The order of the Liturgy is as follows. First, the elements for the Mystery are prepared, then the faithful are prepared for the Mystery, and finally the very Mystery itself is celebrated and the faithful receive Communion. The Liturgy is divided into three parts: I) the Proskomedia, II) the Liturgy of the Catechumens and III) the Liturgy of the Faithful.
"Proskomedia" is a Greek word meaning "offering." The first part of the Liturgy derives its name from the early Christian custom of the people offering the bread and wine, and all else that was needed for the Liturgy. Therefore the very bread which is used in it is termed "prosphora," another word meaning "offering." This bread or prosphora must be leavened, pure and made of wheat flour. The Lord Jesus Christ Himself, for the celebration of the Mystery of Holy Communion, used leavened, not unleavened bread, as is clear from the Greek word used in the New Testament. The prosphora must be round and is formed into two parts, one above the other, as an image of the two natures of Jesus Christ, divine and human. On the flat surface of the upper part a seal of the Cross is impressed, and in the four sections are thus formed the initial Greek letters of the name of "Jesus Christ," IC XC, and the Greek word NIKA, which mean "Jesus Christ conquers."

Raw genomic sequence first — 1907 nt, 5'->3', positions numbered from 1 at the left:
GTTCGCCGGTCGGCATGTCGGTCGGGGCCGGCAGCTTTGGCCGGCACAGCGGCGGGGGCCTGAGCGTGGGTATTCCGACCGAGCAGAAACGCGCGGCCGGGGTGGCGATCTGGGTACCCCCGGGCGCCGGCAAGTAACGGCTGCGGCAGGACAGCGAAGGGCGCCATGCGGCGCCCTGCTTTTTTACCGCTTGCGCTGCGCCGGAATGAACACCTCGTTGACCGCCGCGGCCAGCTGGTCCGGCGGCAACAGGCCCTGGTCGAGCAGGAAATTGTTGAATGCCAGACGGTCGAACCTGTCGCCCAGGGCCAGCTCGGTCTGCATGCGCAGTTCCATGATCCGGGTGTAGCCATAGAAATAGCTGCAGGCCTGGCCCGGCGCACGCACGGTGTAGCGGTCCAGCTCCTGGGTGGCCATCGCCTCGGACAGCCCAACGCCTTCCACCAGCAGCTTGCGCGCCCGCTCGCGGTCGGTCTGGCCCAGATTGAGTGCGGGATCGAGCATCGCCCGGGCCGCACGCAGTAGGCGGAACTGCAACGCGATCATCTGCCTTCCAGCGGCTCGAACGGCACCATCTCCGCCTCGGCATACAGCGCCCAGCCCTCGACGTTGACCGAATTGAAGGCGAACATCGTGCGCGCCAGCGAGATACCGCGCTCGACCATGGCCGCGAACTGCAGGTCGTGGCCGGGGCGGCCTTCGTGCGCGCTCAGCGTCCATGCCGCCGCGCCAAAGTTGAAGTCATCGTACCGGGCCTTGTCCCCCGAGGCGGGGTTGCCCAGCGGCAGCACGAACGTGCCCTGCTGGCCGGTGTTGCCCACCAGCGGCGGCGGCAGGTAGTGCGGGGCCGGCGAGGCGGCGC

The wine used in the Mystery must be red grape wine, as this color reminds one of the color of blood. The wine is mixed with water to remind us of the pierced side of the Saviour from which flowed blood and water on the Cross. Five prosphoras are used in the Proskomedia to recall the five loaves with which Christ miraculously fed the five thousand, an event which gave Jesus Christ the means to teach the people about spiritual nourishment, about the incorrupt, spiritual food which is bestowed in the Mystery of Holy Communion (John 6:22-58). For Communion only one prosphora is used (the Lamb), in accordance with the words of the Apostle: one loaf, and we many are one body; for all have partaken of only one loaf (I Cor. 10:17). Therefore this one prosphora must correspond in size to the number of communicants.
The Celebration of Proskomedia.